- Writing: Episodes currently being written
- For Review: Episode scripts to review
- Recording: Episodes that are ready for, or currently in, the recording process
- Editing: Recorded episodes that have been sent to the editor
- Schedule: Completed episodes that are ready for scheduling. This is also the status where we do our marketing.
- Completed: The completed status shows up on our boards, but not lists. This is where episodes that have gone through the entire production process sit.
Each of these stages has its own status. A single task (or, in our case, a podcast episode) has to complete the entire process, before publication.
I wouldn't be doing my ClickUp review justice if I didn't mention that not only can you customize these, but you can create different ones for different lists.
Tasks aren’t the only area you can customize. You also have the ability to decide how you want to see your information via different views. By default, every list has a list view (go figure). But from there, you can build what you want.
When you set up your initial list, I recommend starting only with the list view. You can always add another one later.
Each user can pick their own primary view by pinning a view. With the paid version of ClickUp, you can override that by choosing a default view for everyone. You can also change the default view from list to something else when you initially set it up.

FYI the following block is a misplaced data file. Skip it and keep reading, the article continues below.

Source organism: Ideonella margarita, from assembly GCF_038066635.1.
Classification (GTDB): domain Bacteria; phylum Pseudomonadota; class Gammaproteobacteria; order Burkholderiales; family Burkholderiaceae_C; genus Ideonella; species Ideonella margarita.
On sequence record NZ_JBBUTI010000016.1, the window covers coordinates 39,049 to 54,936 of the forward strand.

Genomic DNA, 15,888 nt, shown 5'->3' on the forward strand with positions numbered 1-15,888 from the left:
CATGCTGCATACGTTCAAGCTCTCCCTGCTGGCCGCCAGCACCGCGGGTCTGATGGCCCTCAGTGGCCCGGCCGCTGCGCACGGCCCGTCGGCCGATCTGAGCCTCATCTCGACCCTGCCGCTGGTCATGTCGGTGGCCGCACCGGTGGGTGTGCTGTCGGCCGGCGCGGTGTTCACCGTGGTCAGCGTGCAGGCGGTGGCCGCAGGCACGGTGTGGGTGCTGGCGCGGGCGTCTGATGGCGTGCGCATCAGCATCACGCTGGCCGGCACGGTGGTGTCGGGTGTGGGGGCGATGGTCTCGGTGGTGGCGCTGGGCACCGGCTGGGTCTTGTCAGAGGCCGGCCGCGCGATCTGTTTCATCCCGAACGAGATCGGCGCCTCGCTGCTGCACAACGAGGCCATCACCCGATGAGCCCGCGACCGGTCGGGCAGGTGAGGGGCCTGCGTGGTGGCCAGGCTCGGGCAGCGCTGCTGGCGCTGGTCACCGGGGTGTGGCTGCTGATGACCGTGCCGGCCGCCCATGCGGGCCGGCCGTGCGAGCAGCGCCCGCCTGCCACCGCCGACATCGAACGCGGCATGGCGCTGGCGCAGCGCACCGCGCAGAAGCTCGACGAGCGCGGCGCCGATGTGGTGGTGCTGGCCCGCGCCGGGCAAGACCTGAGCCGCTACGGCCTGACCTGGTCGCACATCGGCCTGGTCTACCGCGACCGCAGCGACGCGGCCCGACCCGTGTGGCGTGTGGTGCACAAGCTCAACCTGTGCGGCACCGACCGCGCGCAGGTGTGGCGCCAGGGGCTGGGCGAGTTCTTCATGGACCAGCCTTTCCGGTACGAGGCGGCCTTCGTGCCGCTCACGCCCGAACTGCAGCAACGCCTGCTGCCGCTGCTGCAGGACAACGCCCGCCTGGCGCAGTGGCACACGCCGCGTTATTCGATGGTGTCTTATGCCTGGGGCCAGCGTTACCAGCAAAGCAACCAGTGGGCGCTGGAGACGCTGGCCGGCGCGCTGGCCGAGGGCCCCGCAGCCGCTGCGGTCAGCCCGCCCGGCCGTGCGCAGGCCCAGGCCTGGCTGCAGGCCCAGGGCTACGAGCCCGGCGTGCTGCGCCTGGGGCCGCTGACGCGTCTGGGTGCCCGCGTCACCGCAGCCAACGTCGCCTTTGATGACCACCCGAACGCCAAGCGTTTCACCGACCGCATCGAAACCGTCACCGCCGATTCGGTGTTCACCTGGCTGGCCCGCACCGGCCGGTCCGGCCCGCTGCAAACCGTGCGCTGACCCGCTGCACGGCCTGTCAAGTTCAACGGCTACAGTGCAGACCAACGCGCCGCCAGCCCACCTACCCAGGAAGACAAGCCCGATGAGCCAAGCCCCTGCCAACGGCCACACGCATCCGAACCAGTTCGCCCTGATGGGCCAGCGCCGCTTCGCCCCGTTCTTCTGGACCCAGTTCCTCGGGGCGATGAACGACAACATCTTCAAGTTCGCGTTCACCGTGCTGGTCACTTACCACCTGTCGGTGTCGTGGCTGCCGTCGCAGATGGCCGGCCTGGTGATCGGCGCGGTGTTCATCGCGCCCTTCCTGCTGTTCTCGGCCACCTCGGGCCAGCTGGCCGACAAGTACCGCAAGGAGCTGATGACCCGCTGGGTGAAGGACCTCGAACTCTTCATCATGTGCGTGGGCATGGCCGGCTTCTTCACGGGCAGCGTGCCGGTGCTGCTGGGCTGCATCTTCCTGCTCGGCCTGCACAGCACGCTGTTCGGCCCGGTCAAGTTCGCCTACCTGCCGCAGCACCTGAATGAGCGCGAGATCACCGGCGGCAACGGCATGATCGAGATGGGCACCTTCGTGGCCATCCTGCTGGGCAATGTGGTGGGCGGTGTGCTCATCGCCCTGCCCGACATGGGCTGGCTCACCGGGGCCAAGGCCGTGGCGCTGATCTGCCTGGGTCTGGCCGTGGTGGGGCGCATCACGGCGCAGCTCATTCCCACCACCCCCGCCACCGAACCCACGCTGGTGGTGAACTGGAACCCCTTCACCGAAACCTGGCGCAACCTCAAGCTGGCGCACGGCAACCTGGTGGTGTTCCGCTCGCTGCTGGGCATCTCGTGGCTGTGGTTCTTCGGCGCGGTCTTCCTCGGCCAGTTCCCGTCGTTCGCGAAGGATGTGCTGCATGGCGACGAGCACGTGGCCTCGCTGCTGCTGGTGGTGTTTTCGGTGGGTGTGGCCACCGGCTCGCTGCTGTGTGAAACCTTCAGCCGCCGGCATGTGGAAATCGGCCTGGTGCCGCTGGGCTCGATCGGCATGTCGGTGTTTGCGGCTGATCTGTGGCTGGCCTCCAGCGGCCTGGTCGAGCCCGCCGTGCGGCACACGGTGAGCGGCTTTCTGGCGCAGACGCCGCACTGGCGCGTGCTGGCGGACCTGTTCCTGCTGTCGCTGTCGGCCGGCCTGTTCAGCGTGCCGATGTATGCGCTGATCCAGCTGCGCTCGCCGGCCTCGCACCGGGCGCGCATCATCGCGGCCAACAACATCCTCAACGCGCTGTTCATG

In addition to the list and board views, our episodes also have:
- A calendar view that shows both the Due Date and Publish Date (we don’t use separate calendar views)
- A board view sorted by the Writer custom field so I can glance at who’s working on what
ClickUp tasks are considerably more comprehensive than those in other project management tools, and the customization is what won me over.
Our standard episode information box is built using custom fields. That means if you don’t like our setup you can make your own. Before an episode is ready to go into production, it needs to have the following information filled out:
- Brief Link (built using the website custom field)
- Season (built using the dropdown custom field)